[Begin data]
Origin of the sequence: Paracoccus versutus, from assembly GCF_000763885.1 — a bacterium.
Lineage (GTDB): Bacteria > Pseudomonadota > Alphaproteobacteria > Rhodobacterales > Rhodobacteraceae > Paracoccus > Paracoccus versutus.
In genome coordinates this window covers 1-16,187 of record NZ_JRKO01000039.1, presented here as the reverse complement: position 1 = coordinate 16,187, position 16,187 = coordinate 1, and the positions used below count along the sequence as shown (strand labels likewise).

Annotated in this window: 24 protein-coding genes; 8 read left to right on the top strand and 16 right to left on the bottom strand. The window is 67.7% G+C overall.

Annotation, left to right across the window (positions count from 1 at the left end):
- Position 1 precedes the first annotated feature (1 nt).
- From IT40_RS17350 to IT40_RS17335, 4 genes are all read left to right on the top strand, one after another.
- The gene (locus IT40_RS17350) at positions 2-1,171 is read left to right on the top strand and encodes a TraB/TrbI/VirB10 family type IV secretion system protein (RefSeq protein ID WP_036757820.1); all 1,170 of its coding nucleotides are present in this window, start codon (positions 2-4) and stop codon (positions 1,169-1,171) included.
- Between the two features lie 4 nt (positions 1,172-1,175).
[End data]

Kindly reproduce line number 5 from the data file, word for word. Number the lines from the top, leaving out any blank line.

Annotation, left to right across the window (positions count from 1 at the left end):